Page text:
Humira outsold all other drugs in 2019 in terms of revenue as cytokine inhibitor medications earned their way to three of the first four spots on the pharmaceutical best-seller list, according to a new analysis from the IQVIA Institute for Human Data Science.
Sales of Humira (adalimumab) amounted to $21.4 billion before discounting, Murray Aitken, the institute’s executive director, and associates. That’s more than double the total of the anticoagulant Eliquis (apixaban), which brought in $9.9 billion in its last year before became available.
The next two spots were filled by the tumor necrosis factor inhibitor Enbrel (etanercept) with $8.1 billion in sales and the interleukin 12/23 inhibitor Stelara (ustekinumab) with sales totaling $6.6 billion, followed by the chemotherapy drug Keytruda (pembrolizumab) close behind after racking up $6.5 billion in sales, the researchers reported.
Total nondiscounted spending on all drugs in the U.S. market came to $511 billion in 2019, an increase of 5.7% over the $484 billion spent in 2018, based on data from the July 2020 IQVIA National Sales Perspectives.
These figures are “not adjusted for estimates of off-invoice discounts and rebates,” the authors noted, but they include “prescription and insulin products sold into chain and independent pharmacies, food store pharmacies, mail service pharmacies, long-term care facilities, hospitals, clinics, and other institutional settings.”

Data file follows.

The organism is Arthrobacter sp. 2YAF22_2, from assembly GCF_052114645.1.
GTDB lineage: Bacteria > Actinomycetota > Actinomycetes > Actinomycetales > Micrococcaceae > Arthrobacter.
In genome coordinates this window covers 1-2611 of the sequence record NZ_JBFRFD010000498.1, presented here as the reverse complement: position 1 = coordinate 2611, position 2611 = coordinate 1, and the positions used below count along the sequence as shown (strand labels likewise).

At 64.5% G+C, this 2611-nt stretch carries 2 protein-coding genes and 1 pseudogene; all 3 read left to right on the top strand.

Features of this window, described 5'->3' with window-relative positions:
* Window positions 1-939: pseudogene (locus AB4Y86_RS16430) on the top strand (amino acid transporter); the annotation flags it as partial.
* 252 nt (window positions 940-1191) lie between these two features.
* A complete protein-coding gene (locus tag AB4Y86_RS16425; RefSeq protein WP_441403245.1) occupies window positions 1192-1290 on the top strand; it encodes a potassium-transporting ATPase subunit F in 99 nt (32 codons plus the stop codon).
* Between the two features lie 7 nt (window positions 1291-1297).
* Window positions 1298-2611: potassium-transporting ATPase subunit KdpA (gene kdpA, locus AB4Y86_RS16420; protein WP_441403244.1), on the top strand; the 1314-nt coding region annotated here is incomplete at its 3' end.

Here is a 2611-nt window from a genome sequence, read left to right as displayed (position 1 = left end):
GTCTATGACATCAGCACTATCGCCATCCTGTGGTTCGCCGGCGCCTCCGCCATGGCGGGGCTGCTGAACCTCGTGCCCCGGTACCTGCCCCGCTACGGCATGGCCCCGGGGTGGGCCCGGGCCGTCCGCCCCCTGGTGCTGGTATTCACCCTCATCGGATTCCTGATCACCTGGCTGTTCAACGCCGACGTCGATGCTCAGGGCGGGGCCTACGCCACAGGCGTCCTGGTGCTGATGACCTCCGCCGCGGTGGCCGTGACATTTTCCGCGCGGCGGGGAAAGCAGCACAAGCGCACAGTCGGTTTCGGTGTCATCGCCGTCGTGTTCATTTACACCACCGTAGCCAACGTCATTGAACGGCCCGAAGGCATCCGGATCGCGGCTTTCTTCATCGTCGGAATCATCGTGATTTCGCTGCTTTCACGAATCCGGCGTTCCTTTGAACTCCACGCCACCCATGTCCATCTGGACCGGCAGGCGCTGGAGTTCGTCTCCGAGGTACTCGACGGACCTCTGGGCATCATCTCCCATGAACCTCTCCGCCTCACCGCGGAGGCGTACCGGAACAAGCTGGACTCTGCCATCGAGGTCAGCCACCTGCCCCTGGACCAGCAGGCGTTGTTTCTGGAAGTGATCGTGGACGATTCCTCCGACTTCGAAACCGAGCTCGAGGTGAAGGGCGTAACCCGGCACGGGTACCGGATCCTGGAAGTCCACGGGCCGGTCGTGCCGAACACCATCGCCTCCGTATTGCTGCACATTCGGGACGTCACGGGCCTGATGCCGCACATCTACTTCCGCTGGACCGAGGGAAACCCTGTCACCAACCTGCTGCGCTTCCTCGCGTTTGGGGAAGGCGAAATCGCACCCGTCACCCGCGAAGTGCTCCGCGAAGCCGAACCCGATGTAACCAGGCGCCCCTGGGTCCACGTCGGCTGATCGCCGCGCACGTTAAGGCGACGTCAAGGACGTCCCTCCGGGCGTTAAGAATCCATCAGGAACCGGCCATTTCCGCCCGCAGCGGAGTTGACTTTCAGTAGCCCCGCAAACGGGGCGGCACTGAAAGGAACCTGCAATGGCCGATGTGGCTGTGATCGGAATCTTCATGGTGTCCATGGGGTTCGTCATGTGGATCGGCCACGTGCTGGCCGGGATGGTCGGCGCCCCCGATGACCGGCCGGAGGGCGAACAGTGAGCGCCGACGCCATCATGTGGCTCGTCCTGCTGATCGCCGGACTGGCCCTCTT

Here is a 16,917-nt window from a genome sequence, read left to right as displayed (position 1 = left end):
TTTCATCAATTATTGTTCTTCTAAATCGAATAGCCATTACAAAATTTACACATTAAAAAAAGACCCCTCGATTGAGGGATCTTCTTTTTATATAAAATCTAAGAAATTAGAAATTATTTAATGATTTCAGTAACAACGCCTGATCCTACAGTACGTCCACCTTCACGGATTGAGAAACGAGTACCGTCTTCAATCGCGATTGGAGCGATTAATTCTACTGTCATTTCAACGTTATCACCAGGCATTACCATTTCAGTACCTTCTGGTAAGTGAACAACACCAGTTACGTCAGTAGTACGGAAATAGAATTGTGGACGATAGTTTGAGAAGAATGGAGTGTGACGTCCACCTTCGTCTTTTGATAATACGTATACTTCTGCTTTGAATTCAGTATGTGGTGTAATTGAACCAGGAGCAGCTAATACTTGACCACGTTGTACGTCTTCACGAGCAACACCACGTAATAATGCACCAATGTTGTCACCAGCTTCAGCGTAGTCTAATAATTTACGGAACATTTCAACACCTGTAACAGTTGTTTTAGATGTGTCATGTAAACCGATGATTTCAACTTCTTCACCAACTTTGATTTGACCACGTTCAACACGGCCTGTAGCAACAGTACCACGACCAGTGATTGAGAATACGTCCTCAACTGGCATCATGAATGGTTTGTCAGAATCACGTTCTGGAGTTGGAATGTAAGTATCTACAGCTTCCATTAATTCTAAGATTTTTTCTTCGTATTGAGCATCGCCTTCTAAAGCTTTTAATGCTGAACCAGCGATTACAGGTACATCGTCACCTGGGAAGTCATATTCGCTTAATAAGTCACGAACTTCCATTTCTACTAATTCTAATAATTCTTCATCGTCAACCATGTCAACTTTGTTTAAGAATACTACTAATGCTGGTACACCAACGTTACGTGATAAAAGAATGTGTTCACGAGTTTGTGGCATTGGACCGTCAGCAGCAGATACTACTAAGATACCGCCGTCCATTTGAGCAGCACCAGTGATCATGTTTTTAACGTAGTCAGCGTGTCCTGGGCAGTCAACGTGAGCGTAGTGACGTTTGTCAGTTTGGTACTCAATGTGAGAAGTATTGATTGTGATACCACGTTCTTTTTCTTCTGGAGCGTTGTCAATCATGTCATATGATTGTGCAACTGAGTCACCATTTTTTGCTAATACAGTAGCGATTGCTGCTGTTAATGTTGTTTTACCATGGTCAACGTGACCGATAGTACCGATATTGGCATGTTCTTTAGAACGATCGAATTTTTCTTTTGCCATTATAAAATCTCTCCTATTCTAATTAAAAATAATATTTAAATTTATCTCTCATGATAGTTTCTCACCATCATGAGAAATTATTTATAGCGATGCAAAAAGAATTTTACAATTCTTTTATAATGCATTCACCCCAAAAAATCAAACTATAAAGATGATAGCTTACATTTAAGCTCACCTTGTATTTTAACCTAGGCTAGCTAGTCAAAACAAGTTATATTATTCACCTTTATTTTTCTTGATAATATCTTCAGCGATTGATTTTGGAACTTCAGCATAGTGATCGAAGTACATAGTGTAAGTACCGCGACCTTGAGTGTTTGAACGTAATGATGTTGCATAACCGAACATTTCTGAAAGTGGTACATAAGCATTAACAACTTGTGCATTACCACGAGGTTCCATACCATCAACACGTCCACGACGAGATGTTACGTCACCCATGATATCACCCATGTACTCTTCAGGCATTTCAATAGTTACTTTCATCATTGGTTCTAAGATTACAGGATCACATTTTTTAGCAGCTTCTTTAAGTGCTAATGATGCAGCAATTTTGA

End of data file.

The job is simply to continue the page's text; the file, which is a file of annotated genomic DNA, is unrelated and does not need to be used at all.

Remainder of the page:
Those “discounts and rebates” do exist, however, and they can add up. Drug sales for 2019, “after deducting negotiated rebates, discounts, and other forms of price concessions, such as patient coupons or vouchers that offset out-of-pocket costs,” were $235 billion less than overall nondiscounted spending, the report noted.
Now that we’ve shown you the money, let’s take a quick look at volume. The leading drugs by number of dispensed prescriptions in 2019 were, not surprisingly, quite different. First, with 118 million prescriptions, was atorvastatin, followed by levothyroxine (113 million), lisinopril (96), amlodipine (89), and metoprolol (85), Mr. Aitken and associates reported.
Altogether, over 4.2 billion prescriptions were dispensed last year, with a couple of caveats: 90-day and 30-day fills were both counted as one prescription, and OTC drugs were not included, they pointed out.